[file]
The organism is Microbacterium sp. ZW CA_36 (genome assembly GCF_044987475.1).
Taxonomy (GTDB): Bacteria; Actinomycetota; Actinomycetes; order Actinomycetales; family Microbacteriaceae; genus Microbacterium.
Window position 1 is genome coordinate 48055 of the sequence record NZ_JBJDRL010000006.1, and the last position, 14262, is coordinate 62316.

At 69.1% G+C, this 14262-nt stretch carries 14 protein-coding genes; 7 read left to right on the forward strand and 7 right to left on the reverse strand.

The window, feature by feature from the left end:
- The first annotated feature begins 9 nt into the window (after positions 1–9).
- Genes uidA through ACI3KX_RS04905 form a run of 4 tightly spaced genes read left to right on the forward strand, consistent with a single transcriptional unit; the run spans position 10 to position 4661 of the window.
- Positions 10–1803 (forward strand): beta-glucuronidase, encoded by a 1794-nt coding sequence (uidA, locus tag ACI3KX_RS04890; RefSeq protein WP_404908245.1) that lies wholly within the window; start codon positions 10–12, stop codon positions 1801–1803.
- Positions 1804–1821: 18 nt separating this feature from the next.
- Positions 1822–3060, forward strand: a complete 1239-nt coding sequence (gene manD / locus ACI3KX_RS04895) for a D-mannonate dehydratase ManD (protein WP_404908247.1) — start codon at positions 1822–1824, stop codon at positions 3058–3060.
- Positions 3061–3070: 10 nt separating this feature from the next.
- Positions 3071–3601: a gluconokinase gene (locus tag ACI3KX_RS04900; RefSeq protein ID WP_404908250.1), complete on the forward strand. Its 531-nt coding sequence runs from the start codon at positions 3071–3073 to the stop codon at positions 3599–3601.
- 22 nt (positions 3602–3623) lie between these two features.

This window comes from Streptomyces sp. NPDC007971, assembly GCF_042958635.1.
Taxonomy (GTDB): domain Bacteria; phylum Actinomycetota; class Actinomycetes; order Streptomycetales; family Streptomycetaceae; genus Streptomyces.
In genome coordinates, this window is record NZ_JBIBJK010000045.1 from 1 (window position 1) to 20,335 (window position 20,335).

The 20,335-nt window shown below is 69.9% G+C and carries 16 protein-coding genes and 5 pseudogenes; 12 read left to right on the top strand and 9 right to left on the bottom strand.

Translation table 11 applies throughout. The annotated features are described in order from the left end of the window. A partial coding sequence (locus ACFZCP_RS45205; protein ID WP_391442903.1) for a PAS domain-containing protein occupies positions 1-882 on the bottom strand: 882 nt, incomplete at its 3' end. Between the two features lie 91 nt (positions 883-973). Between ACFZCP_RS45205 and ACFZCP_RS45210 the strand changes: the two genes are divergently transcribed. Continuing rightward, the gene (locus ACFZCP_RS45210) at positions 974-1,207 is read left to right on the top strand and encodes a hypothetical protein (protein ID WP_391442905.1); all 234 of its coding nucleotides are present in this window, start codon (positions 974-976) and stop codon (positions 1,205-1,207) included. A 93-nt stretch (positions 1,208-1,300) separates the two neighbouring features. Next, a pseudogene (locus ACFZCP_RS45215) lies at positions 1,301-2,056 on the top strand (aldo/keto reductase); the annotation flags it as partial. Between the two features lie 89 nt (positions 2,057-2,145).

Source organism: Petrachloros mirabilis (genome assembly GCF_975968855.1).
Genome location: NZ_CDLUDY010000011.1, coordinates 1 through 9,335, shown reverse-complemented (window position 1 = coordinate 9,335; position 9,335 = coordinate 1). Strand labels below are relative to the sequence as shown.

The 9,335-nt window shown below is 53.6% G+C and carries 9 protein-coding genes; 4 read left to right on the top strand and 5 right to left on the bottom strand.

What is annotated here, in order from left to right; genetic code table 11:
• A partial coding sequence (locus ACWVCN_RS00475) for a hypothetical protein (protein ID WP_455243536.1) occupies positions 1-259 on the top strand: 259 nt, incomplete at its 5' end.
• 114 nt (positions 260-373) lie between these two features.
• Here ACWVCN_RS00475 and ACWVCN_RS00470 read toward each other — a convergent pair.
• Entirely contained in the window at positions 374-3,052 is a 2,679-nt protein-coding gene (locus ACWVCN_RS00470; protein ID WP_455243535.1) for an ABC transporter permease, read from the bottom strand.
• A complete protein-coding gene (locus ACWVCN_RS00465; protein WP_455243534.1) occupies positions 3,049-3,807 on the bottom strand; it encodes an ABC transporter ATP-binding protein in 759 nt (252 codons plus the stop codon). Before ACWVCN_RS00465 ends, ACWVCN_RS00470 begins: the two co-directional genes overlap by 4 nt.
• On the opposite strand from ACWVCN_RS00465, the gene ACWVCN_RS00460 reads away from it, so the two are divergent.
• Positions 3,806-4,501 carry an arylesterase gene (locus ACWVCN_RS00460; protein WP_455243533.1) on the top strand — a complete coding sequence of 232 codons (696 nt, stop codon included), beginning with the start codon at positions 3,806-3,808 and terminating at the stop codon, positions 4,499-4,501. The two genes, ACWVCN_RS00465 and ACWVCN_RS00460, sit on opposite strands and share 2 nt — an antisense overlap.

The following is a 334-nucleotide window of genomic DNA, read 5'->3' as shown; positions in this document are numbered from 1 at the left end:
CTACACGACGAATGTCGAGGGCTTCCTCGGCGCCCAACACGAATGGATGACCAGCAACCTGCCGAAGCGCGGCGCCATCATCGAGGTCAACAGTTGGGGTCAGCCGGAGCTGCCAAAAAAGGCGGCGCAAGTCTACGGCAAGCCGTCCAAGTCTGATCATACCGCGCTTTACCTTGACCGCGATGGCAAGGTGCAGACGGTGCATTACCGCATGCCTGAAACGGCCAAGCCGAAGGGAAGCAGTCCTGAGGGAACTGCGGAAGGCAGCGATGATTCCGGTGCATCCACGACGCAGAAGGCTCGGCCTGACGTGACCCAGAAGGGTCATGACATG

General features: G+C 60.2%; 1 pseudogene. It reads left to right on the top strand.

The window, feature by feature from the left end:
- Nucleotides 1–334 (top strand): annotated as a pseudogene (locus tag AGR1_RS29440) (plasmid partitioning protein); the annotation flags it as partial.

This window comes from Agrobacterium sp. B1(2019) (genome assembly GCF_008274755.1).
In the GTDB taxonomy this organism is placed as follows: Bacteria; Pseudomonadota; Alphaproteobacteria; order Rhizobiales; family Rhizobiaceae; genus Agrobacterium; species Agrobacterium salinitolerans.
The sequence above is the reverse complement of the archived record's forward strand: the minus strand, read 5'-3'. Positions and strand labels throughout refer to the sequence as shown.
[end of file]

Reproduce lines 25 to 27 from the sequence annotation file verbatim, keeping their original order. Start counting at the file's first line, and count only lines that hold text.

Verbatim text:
• Here ACWVCN_RS00475 and ACWVCN_RS00470 read toward each other — a convergent pair.
• Entirely contained in the window at positions 374-3,052 is a 2,679-nt protein-coding gene (locus ACWVCN_RS00470; protein ID WP_455243535.1) for an ABC transporter permease, read from the bottom strand.
• A complete protein-coding gene (locus ACWVCN_RS00465; protein WP_455243534.1) occupies positions 3,049-3,807 on the bottom strand; it encodes an ABC transporter ATP-binding protein in 759 nt (252 codons plus the stop codon). Before ACWVCN_RS00465 ends, ACWVCN_RS00470 begins: the two co-directional genes overlap by 4 nt.